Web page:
Overview of a Human Rights Council special session at the United Nations in Geneva. (photo credit:REUTERS)


NGO Monitor late Tuesday published a report to “fill in the gaps in the UN’s investigation of the Gaza conflict,” in a preemptive strike on the UN Human Rights Council report on the 2014 war, due to come out in the coming weeks.

One of the hallmarks of the report is also heavy criticism of NGOs that have filed reports and statements alleging the IDF committed war crimes during the war.

Many of those reports have focused on the over 2,100 Palestinian casualties from the war and issues such as IDF air strikes on residences and use of artillery in dense urban areas.

The report’s introduction speaks of “the need for investigations that are conducted independent of the United Nations infrastructure,” due to “defects” in past UN reports.

Nevertheless, the report expresses some hope that with Judge Mary McGowan-Davis replacing William Schabas in February as head of the UNHRC commission’s investigation and her calling “more witnesses” and consulting “a wider variety of source material,” the report may be more fair-minded.

NGO Monitor hits the NGOs hard, saying they fail to follow objective standards; lack real military experts to analyze issues such as identifying munitions used in certain attacks; improperly apply the law of armed conflict; and fail to approach Gazans’ testimony, while still under Hamas’s rule, with skepticism.

It accuses B’tselem and other NGOs of accepting the declarations of Gazan officials under Hamas’s control about who was a civilian and who was a combatant.

NGO Monitor says NGOs did this while ignoring proof by the Meir Amit Intelligence and Terrorism Information Center – using YouTube, social media outlets and other sources – that many persons listed as civilians were combatants.

After giving an exhaustive history of events leading up to the war, the report gives concrete examples where it says NGOs criticizing Israel made the above errors.

The report recounts that on August 23, 2014, the IDF targeted a weapons cache in Gaza.

It says that “due to an apparent malfunction in the guidance system, the launched bomb struck 100 meters from the intended target and instead hit the home of Hayel Abu Dahrouj.

Abu Dahrouj, a member of the Palestinian Islamic Jihad, was killed along with four other members of the family.”

NGO Monitor notes that though the strike on the Abu Dahrouj house was a mistake and the intended target was a weapons cache nearby, which was later hit by a second strike, an NGO accused Israel of deliberately targeting the home.

Further, the report says the NGO failed to mention that Hayel abu Dahrouj was a member of Palestinian Islamic Jihad.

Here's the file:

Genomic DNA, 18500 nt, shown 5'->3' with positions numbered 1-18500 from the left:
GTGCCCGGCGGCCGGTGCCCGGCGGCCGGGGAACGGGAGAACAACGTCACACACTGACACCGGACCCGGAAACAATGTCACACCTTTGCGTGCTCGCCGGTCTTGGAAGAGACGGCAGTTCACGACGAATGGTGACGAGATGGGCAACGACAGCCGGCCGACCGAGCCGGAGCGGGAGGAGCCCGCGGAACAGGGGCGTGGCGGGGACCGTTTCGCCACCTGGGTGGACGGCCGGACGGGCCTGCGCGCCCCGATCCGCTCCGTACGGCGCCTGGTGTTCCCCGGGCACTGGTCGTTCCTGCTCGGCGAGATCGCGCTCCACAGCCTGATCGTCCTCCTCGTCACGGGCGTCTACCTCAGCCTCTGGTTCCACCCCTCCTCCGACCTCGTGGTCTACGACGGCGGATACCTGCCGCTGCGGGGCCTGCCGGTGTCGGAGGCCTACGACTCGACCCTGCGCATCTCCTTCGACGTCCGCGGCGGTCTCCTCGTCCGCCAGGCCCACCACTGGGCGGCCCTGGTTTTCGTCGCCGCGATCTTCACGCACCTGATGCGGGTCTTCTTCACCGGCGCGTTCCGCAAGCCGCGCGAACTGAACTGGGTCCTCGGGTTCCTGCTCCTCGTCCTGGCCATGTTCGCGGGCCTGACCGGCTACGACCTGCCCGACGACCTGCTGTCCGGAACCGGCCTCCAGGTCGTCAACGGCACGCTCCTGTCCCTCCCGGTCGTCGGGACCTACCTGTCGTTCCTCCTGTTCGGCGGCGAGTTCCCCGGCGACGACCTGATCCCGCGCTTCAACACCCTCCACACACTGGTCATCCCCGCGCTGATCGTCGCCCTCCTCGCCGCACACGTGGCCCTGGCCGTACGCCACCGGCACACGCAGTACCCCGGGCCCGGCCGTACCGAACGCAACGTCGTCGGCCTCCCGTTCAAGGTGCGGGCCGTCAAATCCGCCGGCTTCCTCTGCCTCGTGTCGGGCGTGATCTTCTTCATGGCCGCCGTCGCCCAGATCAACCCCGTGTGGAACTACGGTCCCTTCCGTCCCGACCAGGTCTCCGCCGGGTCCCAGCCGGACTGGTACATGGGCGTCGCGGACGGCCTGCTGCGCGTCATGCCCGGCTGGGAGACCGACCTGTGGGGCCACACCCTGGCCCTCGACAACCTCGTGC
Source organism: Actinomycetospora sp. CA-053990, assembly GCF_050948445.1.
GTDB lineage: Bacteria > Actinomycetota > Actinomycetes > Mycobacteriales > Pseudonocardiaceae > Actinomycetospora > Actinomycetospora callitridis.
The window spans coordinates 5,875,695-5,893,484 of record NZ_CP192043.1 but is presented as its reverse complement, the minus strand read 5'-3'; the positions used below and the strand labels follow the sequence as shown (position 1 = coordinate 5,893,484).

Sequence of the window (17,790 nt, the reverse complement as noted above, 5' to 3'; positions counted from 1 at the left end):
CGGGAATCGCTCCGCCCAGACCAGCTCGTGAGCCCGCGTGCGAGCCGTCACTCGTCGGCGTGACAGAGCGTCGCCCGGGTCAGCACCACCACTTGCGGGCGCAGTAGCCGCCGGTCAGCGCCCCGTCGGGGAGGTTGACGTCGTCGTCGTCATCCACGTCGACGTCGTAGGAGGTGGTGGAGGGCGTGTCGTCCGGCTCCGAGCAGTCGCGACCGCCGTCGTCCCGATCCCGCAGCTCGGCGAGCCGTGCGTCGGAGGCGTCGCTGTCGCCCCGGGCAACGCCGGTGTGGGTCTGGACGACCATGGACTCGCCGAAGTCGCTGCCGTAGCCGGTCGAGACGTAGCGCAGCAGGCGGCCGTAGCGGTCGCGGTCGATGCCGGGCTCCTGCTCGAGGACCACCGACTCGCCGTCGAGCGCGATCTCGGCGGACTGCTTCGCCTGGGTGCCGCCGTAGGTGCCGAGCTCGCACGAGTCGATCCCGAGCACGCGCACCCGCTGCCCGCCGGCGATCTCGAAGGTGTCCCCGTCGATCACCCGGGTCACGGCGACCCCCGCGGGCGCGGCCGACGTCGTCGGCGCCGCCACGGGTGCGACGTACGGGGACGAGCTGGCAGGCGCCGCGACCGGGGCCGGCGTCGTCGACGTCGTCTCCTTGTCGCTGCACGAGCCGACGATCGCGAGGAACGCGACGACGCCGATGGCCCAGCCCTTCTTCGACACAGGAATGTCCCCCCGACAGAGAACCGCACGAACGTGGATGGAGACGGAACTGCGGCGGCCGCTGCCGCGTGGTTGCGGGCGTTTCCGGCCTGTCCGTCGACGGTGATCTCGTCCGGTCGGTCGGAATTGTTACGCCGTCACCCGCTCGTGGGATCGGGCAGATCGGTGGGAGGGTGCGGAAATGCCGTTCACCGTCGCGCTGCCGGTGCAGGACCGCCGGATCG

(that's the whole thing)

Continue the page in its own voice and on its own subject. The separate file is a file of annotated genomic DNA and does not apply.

It says that “highlighting the lack of NGO expertise and intelligence regarding military operations, Amnesty [International] claimed that the target was Abu Dahrouj himself and complained that ‘there are important questions about why no warning was given, as was apparently done before the 16 July attack, and why the Israeli military did not choose a time and means of targeting him that was less likely to kill civilians.’” The report concludes by dismissing Amnesty’s analysis since “Abu Dahrouj was not the intended target, and Amnesty does not contemplate the possibility that the attack was a mistake.”

NGO Monitor says “Hamas blamed Israel for a strike on a park near the Al-Shati refugee camp that killed many Palestinians. Many NGOs and journalists reported the Hamas narrative without question, even though the IDF provided documentation that the attack was caused by a misfired [Hamas] rocket.”

The report notes that an Italian journalist in Gaza kept silent until leaving Gaza, and then confirmed the IDF account that the Palestinian casualties were caused by a Hamas misfire.

These accounts contradict this specific Hamas narrative and draw into question other narratives of civilian deaths provided by Palestinian groups, according to NGO Monitor.

Amnesty International responded to the report stating, “NGO Monitor is well known as an organization which works to oppose scrutiny of human rights violations by the Israeli authorities. It regularly criticizes Amnesty International and other human rights organizations’ reports that document the actions of the Israeli authorities and military.”

It continued, “Amnesty International prefers to engage with the Israeli authorities directly rather than with NGO Monitor and its claims.”

Human Rights Watch responded that it “stands behind its reports on violations by Israel and Hamas, which are based on detailed field investigations. As in all conflicts, we document the facts and don’t take sides.”

B’tselem declined to respond.

As reported by The Jerusalem Post